Senior forward Travis Walton, 6-2, 190: Don’t let his 5.2-point scoring average fool you. Walton is one of the top “glue guys” in all of college basketball and a huge reason the Spartans are in the Final Four. Walton has played in 140 games during his four-year career. Last month he was named the Big Ten’s Defensive Player of the Year.

• Senior center Goran Suton, 6-10, 245
• Junior forward Raymar Morgan, 6-8, 225
• Senior forward Marquise Gray, 6-8, 235
Senior guard Danny Green, 6-6, 210: The model of consistency, Green couldn’t have performed much better during his first season as a starter. Green averages 13.3 points and shoots 41.5 percent from beyond the arc. Has a knack for blocking shots, which is unique for a guard. Green is averaging 15.5 points during the NCAA tournament.

• Senior guard Bobby Frasor, 6-3, 210
• Junior guard Ty Lawson, 5-11, 195
• Junior forward Deon Thompson, 6-8, 245
• Junior guard Wayne Ellington, 6-4, 200
Senior forward Dante Cunningham, 6-8, 230: The Big East’s Most Improved Player went from averaging 10.4 points as a junior to a team-high 16.2 points this year. He also leads the Wildcats in rebounds with 7.4. A strong performance from Cunningham against North Carolina’s Tyler Hansbrough will be vital for the Wildcats to advance to the title game.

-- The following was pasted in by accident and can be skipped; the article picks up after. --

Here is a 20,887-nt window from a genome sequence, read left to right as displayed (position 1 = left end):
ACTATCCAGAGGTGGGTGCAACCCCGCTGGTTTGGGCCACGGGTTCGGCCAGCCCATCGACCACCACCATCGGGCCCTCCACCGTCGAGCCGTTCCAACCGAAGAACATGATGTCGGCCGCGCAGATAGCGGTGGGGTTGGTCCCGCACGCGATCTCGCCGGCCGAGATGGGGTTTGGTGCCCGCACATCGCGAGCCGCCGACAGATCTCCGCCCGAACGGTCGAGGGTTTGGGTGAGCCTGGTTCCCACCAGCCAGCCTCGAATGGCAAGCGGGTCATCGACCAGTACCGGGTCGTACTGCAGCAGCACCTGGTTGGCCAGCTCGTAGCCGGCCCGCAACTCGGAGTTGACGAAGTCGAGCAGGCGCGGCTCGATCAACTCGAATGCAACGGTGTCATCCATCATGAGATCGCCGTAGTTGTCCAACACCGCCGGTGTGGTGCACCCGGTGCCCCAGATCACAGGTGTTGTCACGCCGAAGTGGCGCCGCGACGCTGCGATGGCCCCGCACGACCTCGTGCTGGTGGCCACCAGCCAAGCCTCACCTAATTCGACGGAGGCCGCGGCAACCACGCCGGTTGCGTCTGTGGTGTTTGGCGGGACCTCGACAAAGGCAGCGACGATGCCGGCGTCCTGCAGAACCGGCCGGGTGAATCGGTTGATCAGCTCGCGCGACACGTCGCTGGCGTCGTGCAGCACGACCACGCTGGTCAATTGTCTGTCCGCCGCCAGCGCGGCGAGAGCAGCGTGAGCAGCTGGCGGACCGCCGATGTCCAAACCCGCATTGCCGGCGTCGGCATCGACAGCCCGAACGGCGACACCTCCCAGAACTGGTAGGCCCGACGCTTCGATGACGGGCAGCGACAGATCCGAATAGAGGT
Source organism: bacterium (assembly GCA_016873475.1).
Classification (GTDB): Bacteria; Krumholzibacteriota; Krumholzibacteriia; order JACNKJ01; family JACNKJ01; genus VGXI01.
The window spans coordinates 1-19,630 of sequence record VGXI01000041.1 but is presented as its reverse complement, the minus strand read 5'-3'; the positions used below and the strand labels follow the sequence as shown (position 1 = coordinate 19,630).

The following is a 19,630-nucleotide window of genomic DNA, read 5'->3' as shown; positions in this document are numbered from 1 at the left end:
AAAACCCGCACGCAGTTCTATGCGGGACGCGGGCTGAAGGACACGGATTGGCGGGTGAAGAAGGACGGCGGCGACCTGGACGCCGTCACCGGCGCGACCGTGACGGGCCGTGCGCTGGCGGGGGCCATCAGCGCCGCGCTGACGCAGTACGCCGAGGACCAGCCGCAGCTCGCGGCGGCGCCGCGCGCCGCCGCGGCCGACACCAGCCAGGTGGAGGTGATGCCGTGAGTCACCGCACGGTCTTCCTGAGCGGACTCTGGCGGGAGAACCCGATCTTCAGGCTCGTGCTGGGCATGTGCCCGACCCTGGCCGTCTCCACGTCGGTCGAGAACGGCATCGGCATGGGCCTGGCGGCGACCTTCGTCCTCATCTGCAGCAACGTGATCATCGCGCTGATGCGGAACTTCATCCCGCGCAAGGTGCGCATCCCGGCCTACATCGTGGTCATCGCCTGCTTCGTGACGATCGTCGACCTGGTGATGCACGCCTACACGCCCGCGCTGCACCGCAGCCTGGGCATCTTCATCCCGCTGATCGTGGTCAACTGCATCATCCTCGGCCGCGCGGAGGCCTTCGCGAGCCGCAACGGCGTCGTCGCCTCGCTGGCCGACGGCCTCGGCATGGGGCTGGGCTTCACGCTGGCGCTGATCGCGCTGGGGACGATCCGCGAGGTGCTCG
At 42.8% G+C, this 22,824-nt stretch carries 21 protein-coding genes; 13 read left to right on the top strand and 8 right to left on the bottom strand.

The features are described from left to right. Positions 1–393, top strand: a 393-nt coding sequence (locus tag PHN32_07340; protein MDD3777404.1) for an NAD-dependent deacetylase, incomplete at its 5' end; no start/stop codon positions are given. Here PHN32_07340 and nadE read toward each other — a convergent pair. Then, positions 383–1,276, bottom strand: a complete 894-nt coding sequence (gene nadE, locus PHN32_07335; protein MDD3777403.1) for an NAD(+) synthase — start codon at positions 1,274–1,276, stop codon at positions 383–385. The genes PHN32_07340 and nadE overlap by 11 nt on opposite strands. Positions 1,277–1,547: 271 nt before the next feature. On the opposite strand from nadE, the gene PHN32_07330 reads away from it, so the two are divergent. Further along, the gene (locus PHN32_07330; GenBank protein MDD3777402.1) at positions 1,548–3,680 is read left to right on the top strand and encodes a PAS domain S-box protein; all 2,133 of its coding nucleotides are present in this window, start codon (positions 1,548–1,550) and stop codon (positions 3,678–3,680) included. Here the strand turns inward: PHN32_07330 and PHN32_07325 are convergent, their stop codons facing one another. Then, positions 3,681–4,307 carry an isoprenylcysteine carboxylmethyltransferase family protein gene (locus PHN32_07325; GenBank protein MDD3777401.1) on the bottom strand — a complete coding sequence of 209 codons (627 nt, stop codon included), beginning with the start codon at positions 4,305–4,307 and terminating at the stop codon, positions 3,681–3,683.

• Senior forward Shane Clark, 6-7, 205
• Senior forward Dwayne Anderson, 6-6, 215
• Junior guard Scottie Reynolds, 6-2, 195
• Junior guard Reggie Redding, 6-5, 205
– Jason King

Many of the writers and commentators who used to gush over Hansbrough’s work ethic now criticize him for flopping and whining to the officials. Others question his professional future and throw around words such as “overrated” and “overhyped.” At opposing arenas, he’s booed louder than the Iron Sheik in a wrestling match against Sgt. Slaughter.

Seriously, why has it become so fashionable to hate Tyler Hansbrough?

“It’s like having a filet every day,” Frasor says. “Even though you’re having something great, if you have it every day, it gets mundane. You want to try to find something else.

“He continues to get scrutinized, and I don’t think it’s fair. [Hansbrough] doesn’t like talking about it. He’s not a big fan of the media. He never has been, but this year it’s even more so.”

A three-time All-American, Hansbrough missed four of the Tar Heels’ first seven games with a stress reaction in his right shin and a left ankle bruise. Eventually, though, he returned to lead North Carolina to a 32-4 record and the outright regular-season ACC title.